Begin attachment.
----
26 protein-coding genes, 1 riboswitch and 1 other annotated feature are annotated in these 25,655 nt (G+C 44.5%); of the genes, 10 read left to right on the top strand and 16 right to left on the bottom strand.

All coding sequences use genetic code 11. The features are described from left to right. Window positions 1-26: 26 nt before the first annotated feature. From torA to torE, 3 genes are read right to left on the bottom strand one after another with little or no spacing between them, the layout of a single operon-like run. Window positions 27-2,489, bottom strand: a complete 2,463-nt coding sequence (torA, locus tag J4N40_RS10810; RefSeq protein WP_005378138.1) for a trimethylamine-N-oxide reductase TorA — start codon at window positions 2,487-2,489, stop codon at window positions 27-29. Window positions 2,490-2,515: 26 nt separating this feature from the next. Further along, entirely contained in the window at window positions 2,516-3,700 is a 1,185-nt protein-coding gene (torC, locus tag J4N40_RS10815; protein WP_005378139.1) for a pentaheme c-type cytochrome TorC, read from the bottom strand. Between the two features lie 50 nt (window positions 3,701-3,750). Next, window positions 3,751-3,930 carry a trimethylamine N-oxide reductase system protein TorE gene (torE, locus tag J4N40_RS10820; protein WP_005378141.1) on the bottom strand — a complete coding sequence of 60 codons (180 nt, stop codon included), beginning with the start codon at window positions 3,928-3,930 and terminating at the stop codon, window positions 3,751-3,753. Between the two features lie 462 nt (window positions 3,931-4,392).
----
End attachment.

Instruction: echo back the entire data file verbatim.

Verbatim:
26 protein-coding genes, 1 riboswitch and 1 other annotated feature are annotated in these 25,655 nt (G+C 44.5%); of the genes, 10 read left to right on the top strand and 16 right to left on the bottom strand.

All coding sequences use genetic code 11. The features are described from left to right. Window positions 1-26: 26 nt before the first annotated feature. From torA to torE, 3 genes are read right to left on the bottom strand one after another with little or no spacing between them, the layout of a single operon-like run. Window positions 27-2,489, bottom strand: a complete 2,463-nt coding sequence (torA, locus tag J4N40_RS10810; RefSeq protein WP_005378138.1) for a trimethylamine-N-oxide reductase TorA — start codon at window positions 2,487-2,489, stop codon at window positions 27-29. Window positions 2,490-2,515: 26 nt separating this feature from the next. Further along, entirely contained in the window at window positions 2,516-3,700 is a 1,185-nt protein-coding gene (torC, locus tag J4N40_RS10815; protein WP_005378139.1) for a pentaheme c-type cytochrome TorC, read from the bottom strand. Between the two features lie 50 nt (window positions 3,701-3,750). Next, window positions 3,751-3,930 carry a trimethylamine N-oxide reductase system protein TorE gene (torE, locus tag J4N40_RS10820; protein WP_005378141.1) on the bottom strand — a complete coding sequence of 60 codons (180 nt, stop codon included), beginning with the start codon at window positions 3,928-3,930 and terminating at the stop codon, window positions 3,751-3,753. Between the two features lie 462 nt (window positions 3,931-4,392).